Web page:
With the school year coming to a close, Malaena Toohey is also closing out her career as Live Fit Coalition chairwoman, a position she has held since 2012. Her last day on the job is Friday.
Toohey has worked as a health educator for nearly eight years at the Tooele County Health Department. Prior to that she worked 11 years in Summit County.
“I really believe in what Live Fit stands for and hopefully it will continue, but I’ve been doing this for a long time,” Toohey said. “I will still volunteer, but I wanted to reduce my hours and be more involved with my kids.”
Live Fit’s vision is for Tooele County citizens to work together and utilize local resources to make healthy lifestyle choices that lead toward increased physical activity, better nutrition and health, and improved quality of life.
The coalition will continue, but for now, there is no replacement for Toohey. Tooele County Health District employees Amy Bate, Hillary Bryan, Hilary Makris and Kim Clausing will fill in to help Live Fit move forward.
“For the past four years, I’ve been really focusing on CSPAP, which stands for Comprehensive School Physical Activity Program,” Toohey said. “We’ve dispensed about $7,000 each year for the CSPA program in the school district.”
The program focuses on quality physical education as a foundation; physical activity for students before, during and after school; school staff involvement with family; and community engagement.
It was instituted by the U.S. Centers for Disease Control and Prevention.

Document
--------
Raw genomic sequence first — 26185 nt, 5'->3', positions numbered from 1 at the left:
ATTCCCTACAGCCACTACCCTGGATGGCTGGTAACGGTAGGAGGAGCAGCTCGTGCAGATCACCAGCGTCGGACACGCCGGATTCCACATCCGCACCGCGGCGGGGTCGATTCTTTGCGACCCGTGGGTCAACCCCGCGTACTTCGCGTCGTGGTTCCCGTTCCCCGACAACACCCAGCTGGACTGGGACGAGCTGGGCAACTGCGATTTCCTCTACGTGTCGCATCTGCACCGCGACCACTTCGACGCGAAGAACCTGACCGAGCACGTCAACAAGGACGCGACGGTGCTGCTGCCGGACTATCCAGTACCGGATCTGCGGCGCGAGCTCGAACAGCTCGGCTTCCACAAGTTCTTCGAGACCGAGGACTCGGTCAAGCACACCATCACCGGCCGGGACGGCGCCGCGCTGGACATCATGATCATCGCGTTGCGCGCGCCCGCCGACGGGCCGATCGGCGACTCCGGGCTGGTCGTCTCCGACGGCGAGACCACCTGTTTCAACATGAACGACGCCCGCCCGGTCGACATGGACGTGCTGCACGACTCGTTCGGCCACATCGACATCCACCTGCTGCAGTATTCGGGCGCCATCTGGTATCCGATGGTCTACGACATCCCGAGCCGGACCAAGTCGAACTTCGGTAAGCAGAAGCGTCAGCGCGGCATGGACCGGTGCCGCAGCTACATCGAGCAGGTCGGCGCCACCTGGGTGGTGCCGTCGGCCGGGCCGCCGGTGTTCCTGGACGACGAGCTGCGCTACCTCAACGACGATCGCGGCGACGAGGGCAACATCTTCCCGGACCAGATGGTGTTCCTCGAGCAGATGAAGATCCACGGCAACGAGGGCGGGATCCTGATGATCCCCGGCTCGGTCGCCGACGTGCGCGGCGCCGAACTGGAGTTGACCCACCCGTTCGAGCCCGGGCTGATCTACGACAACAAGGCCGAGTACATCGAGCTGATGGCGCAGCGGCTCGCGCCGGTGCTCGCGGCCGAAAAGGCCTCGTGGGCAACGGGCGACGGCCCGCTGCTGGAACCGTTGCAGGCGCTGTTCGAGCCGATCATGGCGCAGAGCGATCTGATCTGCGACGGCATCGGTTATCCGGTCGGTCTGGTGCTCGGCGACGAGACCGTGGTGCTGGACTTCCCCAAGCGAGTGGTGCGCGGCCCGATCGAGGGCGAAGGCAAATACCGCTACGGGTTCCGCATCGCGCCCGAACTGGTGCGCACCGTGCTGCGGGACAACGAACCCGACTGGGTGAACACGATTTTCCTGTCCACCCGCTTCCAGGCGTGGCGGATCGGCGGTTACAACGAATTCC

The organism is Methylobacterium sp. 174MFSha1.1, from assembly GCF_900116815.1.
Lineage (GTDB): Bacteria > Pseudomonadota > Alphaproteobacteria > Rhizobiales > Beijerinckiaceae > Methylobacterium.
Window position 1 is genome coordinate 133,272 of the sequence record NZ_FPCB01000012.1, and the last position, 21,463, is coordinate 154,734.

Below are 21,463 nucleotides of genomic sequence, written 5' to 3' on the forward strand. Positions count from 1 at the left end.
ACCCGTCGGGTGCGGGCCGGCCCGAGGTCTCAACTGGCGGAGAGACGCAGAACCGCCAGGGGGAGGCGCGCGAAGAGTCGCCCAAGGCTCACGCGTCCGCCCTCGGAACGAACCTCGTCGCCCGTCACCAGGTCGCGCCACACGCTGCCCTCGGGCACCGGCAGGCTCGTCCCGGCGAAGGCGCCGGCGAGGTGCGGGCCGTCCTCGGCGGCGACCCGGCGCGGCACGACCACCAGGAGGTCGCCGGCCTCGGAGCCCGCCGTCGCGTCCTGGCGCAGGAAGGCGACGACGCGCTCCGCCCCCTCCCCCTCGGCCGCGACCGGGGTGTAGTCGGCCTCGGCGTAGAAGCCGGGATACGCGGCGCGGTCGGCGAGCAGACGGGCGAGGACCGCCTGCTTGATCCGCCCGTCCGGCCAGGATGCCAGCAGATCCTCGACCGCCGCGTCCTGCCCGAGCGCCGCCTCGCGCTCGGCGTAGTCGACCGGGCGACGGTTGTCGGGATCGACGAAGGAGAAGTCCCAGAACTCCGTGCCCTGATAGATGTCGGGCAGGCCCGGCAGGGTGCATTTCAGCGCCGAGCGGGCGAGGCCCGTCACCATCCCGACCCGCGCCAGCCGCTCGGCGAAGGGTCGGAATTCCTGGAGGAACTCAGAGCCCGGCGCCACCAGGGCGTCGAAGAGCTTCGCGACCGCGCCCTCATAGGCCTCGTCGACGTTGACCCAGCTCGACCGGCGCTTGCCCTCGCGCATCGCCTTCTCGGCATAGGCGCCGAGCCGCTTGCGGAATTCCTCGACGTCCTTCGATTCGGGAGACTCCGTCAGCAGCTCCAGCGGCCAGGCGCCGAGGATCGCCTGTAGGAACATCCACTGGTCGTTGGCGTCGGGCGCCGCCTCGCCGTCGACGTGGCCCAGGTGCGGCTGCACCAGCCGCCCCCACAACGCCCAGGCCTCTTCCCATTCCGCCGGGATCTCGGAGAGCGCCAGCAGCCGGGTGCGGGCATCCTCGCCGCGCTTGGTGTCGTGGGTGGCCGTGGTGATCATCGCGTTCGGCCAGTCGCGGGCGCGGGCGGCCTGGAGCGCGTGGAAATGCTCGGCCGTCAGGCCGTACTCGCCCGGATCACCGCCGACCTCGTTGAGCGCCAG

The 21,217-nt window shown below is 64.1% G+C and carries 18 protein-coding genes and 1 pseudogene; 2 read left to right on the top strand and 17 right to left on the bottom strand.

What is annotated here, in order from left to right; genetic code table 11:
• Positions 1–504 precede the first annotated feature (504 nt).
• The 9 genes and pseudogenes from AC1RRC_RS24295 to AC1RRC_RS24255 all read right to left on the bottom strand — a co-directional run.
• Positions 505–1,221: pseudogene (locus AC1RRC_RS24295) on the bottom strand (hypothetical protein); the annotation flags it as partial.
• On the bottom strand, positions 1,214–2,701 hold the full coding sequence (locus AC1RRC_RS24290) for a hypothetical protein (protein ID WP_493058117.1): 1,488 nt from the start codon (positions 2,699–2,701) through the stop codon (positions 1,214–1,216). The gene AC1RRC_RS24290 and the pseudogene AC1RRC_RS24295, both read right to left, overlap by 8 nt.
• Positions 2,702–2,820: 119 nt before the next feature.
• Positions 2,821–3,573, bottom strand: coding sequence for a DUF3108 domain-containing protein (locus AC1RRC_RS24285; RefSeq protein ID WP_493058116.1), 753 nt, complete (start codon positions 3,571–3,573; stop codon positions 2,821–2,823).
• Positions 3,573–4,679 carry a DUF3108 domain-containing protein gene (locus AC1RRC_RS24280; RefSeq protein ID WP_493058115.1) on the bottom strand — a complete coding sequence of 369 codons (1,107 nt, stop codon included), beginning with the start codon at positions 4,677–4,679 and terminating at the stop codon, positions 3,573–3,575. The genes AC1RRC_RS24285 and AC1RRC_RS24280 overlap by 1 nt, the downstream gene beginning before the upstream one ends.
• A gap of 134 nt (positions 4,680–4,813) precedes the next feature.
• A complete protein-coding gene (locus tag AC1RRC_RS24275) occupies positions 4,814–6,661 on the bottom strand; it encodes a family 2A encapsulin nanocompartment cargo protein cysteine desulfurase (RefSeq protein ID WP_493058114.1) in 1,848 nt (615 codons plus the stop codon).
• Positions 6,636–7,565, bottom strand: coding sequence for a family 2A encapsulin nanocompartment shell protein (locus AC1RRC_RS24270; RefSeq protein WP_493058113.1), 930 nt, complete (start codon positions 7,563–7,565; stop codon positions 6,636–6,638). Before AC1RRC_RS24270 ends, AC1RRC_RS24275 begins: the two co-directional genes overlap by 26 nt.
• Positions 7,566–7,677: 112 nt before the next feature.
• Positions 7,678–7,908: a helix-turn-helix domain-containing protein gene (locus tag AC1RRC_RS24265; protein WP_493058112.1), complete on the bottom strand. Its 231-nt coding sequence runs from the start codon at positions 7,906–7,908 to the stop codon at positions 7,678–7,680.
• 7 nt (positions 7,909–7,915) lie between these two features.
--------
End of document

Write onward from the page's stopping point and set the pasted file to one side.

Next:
Toohey said several schools have received mini-grants to implement various healthy initiatives for their students.
They include Bonneville Academy, Grantsville High School, Grantsville Elementary, Middle Canyon Elementary, Northlake Elementary, Sterling Elementary, Overlake Elementary, Scholar Academy, Vernon Elementary and Willow Elementary.
Below is a list of initiatives the schools have achieved, according to Toohey.
• Bonneville Academy became a Playworks School where they built a culture of play that enables kids to feel a real sense of belonging by partnering with teachers, principals and parents.
• Grantsville High School had students develop a healthy snacking policy that was promoted throughout the school. Teachers took students on daily walks and used brain breaks throughout the day.
• Grantsville Elementary students painted blacktop bright and colorful to encourage more active play at recess
• Middle Canyon Elementary created a new morning drop-off system that encouraged more active play before school begins to prepare students to be ready to learn.
• Northlake and Sterling elementaries offered indoor morning walking and other morning physical activity programs for students to prepare them to be ready to learn.
• Overlake Elementary used Red Tree Yoga to teach students how to calm themselves and basic mediation techniques.
• Scholar Academy offered an after-school physical activity club and provided yearlong indoor morning walking and other physical activity opportunities.
• Vernon Elementary promoted walking and biking to school to help students prepare to sit and learn.
• Willow Elementary painted their blacktop bright and colorful to encourage more active play at recess.
Schools have direct contact with more than 95 percent of the nation’s young people ages 5-17 years, for about six hours per day, and up to 13 critical years of their social, psychological, physical and intellectual development, according to the CDC.
The Live Fit Coalition includes 16 local health officials who were assembled by Toohey.
The coalition works with government leaders to make the environment healthier for future generations.
In 1913, Toohey was named a “Friend of Public Health” by the Utah Association of Local Boards of Health. She was the only person to receive the honor in 2013.
In January, 2014, the Transcript Bulletin named Toohey “Person of the Year” for 2013.